NEVER have I ever gone through such an experience on the track. Half the work was completely analytical, and the other half was the opposite. It was a Zen experience. I would never have taken the risk on my own to progress through the work in that manner. It was due to the gentle coaching on Chuckies part; the millions of "good jobs", the little tip here, and the little talk there. When he coaches, he is 100% committed to us, and he is completely in the moment of the workout with us. He must have walked across the center field 50 times that day, talking the whole time.

I came home from that workout a little high. I was on a cloud. He had left me with some great advise too. He said, you can tap into that feeling on all your runs. Even the easy ones, warm up, get into your mode and float through race pace for 1/2 to 1 mile and then pull it back and cool it down. Going to that place inside of your runs only helps to develop and reinforce the neuromuscular effect.

This gave me a lot of food for thought. It opened up new possibilities.

Tuesday I suited up for 90 minutes and wha-lah, 15 minutes in I'm in my zone and I'm conscious of my core and my arms and my cadence and breathing. I found it easier to go to "that place".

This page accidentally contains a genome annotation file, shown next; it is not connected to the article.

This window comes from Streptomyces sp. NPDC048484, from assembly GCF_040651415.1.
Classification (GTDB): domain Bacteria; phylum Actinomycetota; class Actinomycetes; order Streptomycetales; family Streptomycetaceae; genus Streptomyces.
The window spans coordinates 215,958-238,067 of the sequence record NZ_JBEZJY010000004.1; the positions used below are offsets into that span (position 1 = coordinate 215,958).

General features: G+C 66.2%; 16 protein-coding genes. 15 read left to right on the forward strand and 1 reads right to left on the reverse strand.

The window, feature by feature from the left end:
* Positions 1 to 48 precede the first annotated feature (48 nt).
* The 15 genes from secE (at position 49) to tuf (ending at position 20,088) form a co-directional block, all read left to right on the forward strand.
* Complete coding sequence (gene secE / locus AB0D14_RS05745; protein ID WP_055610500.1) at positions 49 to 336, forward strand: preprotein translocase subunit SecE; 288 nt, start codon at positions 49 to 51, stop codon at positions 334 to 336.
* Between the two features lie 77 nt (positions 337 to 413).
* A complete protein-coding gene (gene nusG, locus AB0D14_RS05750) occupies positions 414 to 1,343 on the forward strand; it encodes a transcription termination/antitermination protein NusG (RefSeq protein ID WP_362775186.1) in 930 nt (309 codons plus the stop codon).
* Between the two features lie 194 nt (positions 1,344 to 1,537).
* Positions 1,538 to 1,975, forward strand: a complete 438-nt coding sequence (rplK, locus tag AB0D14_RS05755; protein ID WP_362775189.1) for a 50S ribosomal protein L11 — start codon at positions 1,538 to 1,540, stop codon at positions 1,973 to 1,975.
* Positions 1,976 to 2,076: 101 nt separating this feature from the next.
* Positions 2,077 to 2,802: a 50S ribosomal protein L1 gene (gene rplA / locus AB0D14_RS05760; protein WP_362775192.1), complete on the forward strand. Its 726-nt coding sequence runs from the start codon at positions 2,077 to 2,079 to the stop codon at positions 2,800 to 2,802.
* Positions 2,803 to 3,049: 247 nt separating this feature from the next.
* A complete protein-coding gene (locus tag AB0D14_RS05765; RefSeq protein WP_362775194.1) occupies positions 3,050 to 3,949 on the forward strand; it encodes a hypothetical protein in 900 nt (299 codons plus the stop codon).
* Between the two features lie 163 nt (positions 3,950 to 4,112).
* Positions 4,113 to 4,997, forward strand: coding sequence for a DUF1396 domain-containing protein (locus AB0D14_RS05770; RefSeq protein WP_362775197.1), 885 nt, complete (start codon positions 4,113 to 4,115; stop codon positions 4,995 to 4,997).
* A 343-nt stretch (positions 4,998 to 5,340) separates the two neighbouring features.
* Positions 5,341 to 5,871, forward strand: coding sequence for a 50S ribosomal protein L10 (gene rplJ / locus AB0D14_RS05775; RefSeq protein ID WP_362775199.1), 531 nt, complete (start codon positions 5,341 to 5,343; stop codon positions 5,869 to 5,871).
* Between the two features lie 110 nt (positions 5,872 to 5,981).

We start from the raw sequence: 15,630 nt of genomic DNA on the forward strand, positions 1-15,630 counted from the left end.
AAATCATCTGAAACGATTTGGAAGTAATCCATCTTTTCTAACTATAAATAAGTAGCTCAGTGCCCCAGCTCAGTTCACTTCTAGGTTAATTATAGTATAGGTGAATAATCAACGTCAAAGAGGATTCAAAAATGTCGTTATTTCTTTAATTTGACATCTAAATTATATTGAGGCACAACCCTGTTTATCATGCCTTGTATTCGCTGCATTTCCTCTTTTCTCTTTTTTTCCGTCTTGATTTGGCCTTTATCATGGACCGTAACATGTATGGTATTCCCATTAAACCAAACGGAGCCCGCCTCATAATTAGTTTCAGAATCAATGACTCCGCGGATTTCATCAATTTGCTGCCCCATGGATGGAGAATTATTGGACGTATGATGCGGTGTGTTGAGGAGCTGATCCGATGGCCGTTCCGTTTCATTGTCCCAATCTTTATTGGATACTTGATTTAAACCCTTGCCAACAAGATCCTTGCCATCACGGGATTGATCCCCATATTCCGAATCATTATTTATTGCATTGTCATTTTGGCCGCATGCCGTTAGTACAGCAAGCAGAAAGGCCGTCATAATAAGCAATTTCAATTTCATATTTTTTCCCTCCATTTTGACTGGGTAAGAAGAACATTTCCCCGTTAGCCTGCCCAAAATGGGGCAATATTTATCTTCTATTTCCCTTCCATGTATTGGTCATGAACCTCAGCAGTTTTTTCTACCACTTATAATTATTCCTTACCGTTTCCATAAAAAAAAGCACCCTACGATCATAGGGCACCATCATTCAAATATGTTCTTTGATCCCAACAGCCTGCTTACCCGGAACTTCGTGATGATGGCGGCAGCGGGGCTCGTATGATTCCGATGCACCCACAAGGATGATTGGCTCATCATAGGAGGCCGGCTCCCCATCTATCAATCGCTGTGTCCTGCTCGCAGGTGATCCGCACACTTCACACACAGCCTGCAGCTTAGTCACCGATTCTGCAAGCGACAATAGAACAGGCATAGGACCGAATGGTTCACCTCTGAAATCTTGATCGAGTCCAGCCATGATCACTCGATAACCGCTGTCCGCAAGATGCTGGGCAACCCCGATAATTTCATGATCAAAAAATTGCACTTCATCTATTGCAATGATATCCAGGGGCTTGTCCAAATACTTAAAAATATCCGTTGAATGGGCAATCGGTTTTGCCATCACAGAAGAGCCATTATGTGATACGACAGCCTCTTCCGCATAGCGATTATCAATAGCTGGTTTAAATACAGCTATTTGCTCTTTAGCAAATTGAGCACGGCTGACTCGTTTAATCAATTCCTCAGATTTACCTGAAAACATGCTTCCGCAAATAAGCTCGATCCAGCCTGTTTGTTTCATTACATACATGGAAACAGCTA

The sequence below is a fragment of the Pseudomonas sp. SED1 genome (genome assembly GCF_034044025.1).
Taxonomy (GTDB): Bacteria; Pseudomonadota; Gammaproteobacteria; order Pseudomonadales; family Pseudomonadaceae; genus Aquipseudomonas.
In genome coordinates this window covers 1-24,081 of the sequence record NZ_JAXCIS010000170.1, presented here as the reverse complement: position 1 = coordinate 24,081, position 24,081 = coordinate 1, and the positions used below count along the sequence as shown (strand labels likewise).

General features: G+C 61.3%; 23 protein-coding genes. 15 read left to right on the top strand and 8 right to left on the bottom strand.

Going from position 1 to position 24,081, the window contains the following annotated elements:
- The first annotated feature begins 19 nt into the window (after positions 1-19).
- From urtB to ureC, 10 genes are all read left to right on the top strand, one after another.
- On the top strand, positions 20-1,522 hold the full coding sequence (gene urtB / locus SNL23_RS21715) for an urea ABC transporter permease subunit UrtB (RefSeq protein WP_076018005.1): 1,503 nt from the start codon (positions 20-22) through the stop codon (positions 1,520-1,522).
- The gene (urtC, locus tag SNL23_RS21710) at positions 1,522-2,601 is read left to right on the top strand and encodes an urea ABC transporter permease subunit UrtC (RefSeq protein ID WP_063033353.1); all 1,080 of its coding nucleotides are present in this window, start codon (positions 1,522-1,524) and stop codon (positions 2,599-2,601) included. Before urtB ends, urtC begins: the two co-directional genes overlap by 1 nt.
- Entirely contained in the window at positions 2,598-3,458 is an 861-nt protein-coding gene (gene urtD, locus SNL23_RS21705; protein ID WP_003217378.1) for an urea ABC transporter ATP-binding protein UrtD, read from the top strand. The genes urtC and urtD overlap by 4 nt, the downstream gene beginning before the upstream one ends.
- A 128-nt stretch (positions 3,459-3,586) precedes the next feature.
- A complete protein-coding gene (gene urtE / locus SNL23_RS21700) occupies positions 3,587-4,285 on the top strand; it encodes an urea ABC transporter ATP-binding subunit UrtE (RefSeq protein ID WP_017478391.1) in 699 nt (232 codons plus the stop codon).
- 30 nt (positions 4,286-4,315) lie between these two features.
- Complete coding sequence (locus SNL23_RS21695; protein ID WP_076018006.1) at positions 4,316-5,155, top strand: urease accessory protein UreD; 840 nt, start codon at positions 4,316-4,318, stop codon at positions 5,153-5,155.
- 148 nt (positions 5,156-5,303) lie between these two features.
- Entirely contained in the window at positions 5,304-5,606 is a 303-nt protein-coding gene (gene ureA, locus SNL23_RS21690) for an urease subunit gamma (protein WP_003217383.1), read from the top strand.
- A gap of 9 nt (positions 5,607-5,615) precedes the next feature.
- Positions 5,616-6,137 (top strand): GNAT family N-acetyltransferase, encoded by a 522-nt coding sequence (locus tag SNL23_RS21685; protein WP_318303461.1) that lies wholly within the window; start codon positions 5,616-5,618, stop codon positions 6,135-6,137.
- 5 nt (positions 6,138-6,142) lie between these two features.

I have a water bottle shoved in the back of my shorts if something looks a little off to you in this picture!

Yesterday, again, boom, I tapped into my Zen place again and cranked out 4 miles at IM race pace with a peace and calm. I have to tell you about this one too.

We did this run off a pretty challenging bike and PIC was with me too. She gets to run in little doses due to her recovering PF, so after a bit her and Chuckie were in the car following me while I was running. This is how great Chuckie is. I had the full escort for my run. I'm cooking along, doing my Ommmm thing and they are at every turn, Chuckie is out taking pictures as I run by, and Michelle is handing me water bottles. They were "there" for me in every way possible and I saw them about 20 times over 4 miles. I feel so spoiled by how well I was treated. I don't think most pros are as personally coached as I am. And it helps...plain and simple.

Have cooler, will travel! Here's Chuckie and Michelles view.

So for today's run I was intrigued. It was 2 hours and I was meeting a friend who was getting in her last IMLou longish run. She had a set pace to run and it seemed like a good pace for me. I kept wondering when all this work was going to start catching up to me, when was I going to start feeling like it was "hard"? We had a great time and when she left me I continued with the pace no problem. I got back to the car and saw that my heart rate was 5-10 lower than normal at that pace. Again, another superb run.

It's been five days and while my rational brain says that not all runs can feel great, some new piece of me says "Why not?" If you can get into your zone, if you can relax and go Ommm with your body and your mind, maybe a much higher percentage of my runs can be done in a place of peace, calm, and focus. I've never thought about running like this, and while it all feels very new, it feels very promising as well.

Chuckie says that this is what getting efficient and having economy of movement feels like. I'm thinking he's right!